But classical strategy and philosophy teached us that information can be used according to what we could call the « four martial arts » of
- achieving intelligence,
- hiding one’s secret,
- creating misperception and havoc in the opponent’s mind
- and motivating people to support your cause (or being hostile to your opponent)..
We could support the fact that there has never been a conflict without an information strategy, and that each time we must answer the questions which already preoccupied Greek and Chinese generals:
How do we make the other believe what we desire, whether it is a matter of persuading them through reasoning, or deceiving them by a stratagem ?
How can we know what he does not know? Or how do we know what he does not know, but what we do know?
How do we make the other predictable and elusive?
Therefore the very ancient and very modern art of cyber strategy has still to find it’s equivalents or Ulysses or Sun Zi. We just started learning.
– Strategy and security in the cyber world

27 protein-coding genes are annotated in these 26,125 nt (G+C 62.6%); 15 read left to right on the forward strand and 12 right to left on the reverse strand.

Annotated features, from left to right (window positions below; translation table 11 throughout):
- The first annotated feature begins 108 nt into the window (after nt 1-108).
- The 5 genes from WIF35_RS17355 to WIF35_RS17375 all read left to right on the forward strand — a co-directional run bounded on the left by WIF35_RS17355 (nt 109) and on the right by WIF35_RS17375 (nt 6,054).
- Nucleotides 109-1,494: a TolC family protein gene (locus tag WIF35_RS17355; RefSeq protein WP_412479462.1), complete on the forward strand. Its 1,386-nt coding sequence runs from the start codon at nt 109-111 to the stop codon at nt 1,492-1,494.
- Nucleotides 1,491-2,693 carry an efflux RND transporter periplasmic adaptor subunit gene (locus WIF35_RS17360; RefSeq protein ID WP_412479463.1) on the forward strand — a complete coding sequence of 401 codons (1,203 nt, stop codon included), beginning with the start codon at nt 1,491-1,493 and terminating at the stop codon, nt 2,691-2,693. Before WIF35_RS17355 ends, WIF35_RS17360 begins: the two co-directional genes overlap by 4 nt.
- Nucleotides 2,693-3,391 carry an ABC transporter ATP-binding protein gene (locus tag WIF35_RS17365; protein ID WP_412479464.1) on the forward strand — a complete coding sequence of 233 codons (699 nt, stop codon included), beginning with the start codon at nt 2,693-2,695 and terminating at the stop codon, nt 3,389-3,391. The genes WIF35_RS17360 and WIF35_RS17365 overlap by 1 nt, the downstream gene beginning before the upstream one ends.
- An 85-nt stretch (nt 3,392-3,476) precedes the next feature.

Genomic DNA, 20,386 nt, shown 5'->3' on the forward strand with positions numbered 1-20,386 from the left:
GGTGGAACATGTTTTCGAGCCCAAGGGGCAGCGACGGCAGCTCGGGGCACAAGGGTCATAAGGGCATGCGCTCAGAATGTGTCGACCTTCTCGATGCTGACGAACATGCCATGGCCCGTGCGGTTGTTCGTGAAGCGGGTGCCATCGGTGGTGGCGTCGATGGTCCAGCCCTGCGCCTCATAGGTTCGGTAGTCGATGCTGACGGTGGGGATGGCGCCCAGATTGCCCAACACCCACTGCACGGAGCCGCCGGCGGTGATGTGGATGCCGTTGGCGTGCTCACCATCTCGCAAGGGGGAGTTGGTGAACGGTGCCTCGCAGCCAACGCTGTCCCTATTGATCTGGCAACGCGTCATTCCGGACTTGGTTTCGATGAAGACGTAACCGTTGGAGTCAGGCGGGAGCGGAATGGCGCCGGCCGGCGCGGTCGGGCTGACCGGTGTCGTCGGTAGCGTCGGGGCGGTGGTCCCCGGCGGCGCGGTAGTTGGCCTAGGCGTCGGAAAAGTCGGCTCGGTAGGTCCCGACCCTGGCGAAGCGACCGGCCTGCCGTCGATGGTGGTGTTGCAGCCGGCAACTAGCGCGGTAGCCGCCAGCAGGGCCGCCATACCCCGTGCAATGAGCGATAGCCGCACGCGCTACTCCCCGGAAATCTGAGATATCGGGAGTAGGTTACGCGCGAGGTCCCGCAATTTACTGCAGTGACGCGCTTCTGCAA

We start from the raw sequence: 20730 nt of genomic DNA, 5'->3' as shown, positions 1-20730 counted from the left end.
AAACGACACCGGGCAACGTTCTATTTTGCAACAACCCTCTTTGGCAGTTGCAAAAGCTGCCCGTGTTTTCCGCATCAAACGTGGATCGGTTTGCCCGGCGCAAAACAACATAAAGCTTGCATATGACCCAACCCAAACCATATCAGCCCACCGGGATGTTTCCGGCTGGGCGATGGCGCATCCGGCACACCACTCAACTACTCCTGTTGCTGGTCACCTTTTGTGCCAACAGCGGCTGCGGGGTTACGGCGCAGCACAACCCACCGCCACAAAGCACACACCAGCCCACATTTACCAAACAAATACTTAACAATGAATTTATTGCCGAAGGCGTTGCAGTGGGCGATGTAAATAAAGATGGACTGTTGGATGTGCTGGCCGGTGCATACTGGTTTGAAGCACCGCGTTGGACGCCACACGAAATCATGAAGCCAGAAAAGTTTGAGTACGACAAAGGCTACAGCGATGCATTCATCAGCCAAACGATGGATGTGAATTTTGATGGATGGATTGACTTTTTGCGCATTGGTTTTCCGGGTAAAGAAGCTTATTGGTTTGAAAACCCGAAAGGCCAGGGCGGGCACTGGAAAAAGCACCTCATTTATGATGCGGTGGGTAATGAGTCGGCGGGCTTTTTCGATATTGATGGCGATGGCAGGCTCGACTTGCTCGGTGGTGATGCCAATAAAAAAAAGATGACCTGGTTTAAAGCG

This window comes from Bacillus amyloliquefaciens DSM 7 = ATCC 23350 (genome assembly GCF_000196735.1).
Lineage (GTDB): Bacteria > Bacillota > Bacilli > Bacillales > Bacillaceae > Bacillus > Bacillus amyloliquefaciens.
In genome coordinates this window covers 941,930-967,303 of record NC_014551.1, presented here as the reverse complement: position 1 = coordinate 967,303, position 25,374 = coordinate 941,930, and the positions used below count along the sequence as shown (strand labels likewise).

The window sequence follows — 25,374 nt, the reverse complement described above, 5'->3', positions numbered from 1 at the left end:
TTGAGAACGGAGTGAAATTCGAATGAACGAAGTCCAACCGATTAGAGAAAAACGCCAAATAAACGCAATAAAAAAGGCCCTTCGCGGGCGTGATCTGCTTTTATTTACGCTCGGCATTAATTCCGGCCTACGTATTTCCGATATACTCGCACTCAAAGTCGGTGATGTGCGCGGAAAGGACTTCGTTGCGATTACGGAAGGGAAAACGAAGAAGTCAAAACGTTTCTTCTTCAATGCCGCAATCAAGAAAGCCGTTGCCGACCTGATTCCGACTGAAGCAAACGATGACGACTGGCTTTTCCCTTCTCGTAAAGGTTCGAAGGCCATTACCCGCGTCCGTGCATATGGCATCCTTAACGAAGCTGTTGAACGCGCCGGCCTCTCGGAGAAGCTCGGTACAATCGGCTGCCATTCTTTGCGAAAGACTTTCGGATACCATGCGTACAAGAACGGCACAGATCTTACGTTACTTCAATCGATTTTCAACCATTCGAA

– Cybersecurity has a past
– Waiting for the barbarians
The fear of the « big one », the great criminal or political a attack which would provoke total havoc in our societies relying on their technological prostheses, is anything but new.
– When security becomes global
Including Cybersecurity among various systemic dangers ( with asymmetric wars, terrorism or ecological catastrophes…) is also a general tendency. We tend therefore to consider the technological, economical and political dimensions on the same level.
– Inherent danger
– When we rely on technology so heavily, there has to be a pricepay for it
The more we entrust numerical devices with our wealth, our memories our mental processes, the more we discover the risk of a conflict based on knowledge.